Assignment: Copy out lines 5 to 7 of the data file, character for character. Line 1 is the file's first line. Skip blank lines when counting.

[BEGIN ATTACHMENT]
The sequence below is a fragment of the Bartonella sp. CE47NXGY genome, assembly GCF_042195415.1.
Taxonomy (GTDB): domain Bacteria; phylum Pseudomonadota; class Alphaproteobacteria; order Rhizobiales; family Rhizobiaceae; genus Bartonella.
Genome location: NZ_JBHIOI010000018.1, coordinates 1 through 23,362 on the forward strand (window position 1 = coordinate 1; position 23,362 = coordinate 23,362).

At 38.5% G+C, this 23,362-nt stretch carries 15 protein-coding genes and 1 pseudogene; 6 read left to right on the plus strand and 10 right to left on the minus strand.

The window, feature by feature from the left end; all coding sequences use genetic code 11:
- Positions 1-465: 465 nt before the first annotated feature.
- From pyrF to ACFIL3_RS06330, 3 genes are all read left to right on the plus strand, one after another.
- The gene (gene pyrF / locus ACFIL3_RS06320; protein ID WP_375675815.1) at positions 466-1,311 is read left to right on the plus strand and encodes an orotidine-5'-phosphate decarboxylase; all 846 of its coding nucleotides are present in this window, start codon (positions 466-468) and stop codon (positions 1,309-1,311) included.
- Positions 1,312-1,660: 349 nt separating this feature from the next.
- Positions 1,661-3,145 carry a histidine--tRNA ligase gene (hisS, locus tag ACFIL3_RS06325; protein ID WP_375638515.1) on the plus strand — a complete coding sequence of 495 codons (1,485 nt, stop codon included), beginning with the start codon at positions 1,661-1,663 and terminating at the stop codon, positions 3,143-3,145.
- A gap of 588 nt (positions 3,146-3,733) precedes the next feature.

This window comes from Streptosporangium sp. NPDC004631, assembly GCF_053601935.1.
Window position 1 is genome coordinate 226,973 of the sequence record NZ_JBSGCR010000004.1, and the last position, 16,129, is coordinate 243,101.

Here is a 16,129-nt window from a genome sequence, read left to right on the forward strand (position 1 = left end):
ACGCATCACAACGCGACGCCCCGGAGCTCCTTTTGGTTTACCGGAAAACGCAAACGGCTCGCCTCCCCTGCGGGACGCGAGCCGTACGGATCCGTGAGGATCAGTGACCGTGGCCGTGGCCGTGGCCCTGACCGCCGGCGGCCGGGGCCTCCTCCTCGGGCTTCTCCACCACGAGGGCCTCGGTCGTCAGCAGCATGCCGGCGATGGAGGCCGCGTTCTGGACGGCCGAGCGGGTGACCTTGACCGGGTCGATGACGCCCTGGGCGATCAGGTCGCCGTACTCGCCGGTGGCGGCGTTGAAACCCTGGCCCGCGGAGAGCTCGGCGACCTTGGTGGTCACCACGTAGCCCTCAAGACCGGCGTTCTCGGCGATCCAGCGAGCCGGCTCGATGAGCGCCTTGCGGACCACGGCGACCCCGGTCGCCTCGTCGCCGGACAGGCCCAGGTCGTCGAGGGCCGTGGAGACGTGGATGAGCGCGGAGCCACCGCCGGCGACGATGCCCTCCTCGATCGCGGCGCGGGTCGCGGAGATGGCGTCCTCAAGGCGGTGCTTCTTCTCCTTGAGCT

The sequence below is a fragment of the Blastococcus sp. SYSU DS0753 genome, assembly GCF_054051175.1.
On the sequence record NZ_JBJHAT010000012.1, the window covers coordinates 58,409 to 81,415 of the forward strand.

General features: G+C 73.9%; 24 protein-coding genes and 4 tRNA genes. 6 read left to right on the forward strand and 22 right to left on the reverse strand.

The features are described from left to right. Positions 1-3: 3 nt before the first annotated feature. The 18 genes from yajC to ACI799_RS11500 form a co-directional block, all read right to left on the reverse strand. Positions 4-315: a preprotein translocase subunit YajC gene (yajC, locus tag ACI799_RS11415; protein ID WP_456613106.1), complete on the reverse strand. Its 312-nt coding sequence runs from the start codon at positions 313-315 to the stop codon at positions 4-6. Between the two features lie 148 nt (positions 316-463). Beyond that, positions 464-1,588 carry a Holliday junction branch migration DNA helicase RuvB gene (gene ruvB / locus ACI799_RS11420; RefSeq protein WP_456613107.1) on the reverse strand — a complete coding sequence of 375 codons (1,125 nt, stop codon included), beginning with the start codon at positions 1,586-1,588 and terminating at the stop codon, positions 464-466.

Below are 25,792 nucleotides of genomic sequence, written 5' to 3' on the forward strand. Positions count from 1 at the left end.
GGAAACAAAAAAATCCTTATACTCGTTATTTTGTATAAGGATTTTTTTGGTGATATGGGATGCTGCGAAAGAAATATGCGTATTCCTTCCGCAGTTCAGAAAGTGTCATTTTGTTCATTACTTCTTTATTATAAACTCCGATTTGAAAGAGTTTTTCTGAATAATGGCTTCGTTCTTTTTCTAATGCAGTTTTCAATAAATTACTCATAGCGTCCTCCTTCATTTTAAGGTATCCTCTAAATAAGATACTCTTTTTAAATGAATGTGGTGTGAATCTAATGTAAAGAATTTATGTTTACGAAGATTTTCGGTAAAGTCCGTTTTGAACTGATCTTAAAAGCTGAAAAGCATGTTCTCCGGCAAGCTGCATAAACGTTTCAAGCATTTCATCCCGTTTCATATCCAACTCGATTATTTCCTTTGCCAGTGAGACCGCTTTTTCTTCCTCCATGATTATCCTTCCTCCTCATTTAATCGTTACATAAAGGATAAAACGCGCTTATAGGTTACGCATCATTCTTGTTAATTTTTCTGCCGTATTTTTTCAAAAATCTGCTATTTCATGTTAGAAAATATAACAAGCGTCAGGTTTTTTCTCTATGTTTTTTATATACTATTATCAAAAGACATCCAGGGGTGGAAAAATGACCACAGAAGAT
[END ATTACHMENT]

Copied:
The window, feature by feature from the left end; all coding sequences use genetic code 11:
- Positions 1-465: 465 nt before the first annotated feature.
- From pyrF to ACFIL3_RS06330, 3 genes are all read left to right on the plus strand, one after another.